NIFA's expanded oversight of hospital a credit positive for Nassau County, Moody's says
A fiscal control board’s increased oversight powers of the struggling Nassau University Medical Center is a credit positive for Nassau County, according to Moody’s Investors Service.
In early February, the Nassau Interim Finance Authority's board of directors approved a financial takeover of NUHealth, which operates the East Meadow, N.Y.-based NUMC. NUHealth, also known as Nassau Health Care Corporation, has suffered persistent operating deficits stemming partly from a dependence on Medicaid reimbursements and a lack of senior leadership, as the hospital’s CEO and chairman of the board resigned in recent months. Nassau County backs $188 million in NUMC debt.
Moody's rates Nassau County general obligation bonds A2 with a stable outlook. Fitch Ratings and S&P Global Ratings rate the debt A and A-plus, respectively. The Long Island county, which is New York State’s sixth largest, has around $2.4 billion of outstanding GO debt, according to Fitch.
"The county guarantees the hospital's debt service and has been reimbursed for those costs," Moody's analyst Robert Weber wrote in a Feb. 12 report. "Given its limited financial reserves and narrow operating margin, the county does not have the financial flexibility to assist the hospital in a long-drawn-out recovery."
Weber noted NIFA stepped in now because further losses at the hospital could put about $20 million a year of debt service reimbursements at risk. Nassau has been under NIFA oversight since 2000 when the county was in danger of insolvency. NIFA seized control of Nassau finances in January 2011 when it failed to balance its budget under former County Executive Ed Managano.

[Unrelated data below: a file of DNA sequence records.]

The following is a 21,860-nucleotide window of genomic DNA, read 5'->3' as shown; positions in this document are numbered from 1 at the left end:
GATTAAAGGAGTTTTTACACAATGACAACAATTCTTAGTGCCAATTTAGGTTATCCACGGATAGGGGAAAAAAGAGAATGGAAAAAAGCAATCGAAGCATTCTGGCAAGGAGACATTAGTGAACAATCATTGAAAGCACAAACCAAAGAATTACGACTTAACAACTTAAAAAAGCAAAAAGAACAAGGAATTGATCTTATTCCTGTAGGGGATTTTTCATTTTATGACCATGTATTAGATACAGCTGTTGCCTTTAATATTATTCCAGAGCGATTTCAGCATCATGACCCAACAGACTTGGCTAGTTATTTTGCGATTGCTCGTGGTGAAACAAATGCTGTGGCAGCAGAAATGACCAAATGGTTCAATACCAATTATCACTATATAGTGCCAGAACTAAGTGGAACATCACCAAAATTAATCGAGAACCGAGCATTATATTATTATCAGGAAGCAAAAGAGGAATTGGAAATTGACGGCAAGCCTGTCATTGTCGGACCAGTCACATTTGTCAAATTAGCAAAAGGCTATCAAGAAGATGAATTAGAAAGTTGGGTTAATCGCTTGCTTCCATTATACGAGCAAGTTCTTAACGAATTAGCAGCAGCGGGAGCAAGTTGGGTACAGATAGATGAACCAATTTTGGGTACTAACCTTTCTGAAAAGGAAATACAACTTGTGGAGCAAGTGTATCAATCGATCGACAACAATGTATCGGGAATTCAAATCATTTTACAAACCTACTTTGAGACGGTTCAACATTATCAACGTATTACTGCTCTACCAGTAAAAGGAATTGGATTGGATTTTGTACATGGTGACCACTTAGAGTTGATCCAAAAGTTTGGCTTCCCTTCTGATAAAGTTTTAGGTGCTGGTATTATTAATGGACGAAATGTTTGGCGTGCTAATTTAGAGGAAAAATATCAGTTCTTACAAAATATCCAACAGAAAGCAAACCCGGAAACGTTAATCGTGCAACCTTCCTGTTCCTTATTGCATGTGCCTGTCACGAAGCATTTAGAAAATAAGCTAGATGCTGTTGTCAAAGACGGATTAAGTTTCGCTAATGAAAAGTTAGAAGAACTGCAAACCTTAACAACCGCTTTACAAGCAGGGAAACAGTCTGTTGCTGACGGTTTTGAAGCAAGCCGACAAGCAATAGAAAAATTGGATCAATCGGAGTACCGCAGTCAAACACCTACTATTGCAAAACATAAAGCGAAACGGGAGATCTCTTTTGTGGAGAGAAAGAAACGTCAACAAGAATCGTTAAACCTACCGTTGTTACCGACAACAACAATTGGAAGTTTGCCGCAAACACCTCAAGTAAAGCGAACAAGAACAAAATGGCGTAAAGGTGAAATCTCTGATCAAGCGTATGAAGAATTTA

Weber said Nassau County will benefit from added financial disclosures and NIFA's contract scrutiny. NIFA previously exempted NUHealth from its strict contract review process rules when it assumed control of the county's finances nine years ago.
“If operations were to decline significantly, it is likely the county would feel morally obligated to assist the hospital given its largely low-income patient makeup,” Weber said. “Given its limited financial reserves and narrow operating margin, the county does not have the financial flexibility to assist the hospital in a long-drawn-out recovery.”
NUHealth is now working with Northwell Health, New York State's largest healthcare provider, on a long-term plan to stabilize the public hospital’s operations. Weber noted the NIFA control will likely avert the negative social impact from further deterioration of NUMC.
In November, Fitch affirmed its A rating on NUHealth’s roughly $172 million in outstanding county-guaranteed bonds. Moody’s affirmed NUHealth’s Aa1 letter of credit-backed rating on the bonds in September. Moody’s underlying rating on the bonds is A2.